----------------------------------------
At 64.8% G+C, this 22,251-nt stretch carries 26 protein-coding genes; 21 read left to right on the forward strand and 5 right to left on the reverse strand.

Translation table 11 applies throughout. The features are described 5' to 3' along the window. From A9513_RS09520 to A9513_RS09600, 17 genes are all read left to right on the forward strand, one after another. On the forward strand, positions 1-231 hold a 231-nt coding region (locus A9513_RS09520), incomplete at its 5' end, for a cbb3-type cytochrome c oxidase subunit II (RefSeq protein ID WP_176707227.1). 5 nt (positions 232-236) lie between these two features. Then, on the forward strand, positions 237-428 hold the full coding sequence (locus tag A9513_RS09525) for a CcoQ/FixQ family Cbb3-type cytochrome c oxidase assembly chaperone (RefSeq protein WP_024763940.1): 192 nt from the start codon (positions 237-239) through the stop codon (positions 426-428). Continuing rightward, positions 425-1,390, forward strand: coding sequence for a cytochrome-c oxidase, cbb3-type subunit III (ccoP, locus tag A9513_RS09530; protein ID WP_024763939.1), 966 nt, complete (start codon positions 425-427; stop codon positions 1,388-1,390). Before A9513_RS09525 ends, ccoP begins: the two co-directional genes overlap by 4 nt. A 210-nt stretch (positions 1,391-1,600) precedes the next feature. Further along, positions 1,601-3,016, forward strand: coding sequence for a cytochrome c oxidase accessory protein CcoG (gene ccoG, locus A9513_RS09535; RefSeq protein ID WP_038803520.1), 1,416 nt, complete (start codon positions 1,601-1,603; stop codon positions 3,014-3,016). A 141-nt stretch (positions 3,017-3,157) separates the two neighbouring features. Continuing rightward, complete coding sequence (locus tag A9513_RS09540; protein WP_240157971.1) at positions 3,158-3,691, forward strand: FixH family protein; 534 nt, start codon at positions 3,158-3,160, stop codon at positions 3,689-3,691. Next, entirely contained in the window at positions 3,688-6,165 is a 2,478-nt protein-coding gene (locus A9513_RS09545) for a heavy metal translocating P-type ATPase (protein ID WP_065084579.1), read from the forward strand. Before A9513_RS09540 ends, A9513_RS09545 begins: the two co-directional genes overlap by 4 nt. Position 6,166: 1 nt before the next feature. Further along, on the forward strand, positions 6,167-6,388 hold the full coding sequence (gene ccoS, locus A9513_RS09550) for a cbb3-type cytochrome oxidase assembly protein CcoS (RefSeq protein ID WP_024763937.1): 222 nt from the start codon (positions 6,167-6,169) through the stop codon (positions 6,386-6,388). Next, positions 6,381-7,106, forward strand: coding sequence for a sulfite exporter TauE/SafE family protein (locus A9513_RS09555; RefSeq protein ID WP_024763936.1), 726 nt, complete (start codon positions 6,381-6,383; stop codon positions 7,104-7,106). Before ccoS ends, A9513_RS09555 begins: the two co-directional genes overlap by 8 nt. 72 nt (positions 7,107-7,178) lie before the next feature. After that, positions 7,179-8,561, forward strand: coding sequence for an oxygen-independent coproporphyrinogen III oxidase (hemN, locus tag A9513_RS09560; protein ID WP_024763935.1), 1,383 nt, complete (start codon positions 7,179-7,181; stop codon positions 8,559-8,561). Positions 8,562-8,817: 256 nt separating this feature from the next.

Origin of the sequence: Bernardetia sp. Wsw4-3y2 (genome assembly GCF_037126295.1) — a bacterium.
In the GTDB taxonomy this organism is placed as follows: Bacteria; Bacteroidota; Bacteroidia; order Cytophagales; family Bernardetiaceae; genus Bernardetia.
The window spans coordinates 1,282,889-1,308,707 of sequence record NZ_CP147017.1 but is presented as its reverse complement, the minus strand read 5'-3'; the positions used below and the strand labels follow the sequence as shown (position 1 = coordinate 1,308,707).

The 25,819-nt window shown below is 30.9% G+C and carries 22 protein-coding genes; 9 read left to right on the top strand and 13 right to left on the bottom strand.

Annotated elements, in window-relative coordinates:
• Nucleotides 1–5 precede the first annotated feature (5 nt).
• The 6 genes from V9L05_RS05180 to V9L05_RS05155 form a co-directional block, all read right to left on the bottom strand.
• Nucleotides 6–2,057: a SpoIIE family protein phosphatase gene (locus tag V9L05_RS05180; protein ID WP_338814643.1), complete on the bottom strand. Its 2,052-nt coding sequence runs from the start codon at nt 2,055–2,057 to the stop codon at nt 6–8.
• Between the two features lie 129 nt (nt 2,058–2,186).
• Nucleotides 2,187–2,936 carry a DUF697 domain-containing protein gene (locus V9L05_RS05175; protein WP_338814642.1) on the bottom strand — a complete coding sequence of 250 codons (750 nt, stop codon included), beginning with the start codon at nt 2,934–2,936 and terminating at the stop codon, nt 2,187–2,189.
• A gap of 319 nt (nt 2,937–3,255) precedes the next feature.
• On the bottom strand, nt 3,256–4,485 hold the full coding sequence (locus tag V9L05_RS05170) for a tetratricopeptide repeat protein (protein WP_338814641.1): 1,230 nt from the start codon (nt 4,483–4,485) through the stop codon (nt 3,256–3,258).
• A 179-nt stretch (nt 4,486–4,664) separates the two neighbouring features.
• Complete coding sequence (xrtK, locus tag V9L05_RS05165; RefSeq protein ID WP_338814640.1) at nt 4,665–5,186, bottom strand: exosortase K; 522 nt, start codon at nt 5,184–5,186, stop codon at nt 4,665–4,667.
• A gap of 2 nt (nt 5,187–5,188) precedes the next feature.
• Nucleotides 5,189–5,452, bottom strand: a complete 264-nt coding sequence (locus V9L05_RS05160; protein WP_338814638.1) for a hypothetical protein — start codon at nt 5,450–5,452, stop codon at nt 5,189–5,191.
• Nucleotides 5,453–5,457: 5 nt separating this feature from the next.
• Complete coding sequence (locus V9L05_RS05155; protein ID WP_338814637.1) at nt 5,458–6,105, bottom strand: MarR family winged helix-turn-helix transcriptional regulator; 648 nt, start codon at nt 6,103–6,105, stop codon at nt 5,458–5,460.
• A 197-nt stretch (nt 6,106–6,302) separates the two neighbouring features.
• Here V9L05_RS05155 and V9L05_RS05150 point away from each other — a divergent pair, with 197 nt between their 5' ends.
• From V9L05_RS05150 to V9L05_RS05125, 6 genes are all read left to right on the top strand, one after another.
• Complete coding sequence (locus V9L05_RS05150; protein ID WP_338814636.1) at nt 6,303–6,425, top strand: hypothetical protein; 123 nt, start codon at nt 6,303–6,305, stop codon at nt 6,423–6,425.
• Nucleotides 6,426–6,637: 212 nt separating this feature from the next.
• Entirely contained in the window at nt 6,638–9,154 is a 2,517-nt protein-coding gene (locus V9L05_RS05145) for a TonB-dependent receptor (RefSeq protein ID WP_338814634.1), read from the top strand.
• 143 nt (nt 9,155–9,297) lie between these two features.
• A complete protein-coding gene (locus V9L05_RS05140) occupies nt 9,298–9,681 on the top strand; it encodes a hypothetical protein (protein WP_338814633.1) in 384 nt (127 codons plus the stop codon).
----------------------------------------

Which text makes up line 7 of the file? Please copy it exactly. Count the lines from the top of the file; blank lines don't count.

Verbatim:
Annotated elements, in window-relative coordinates: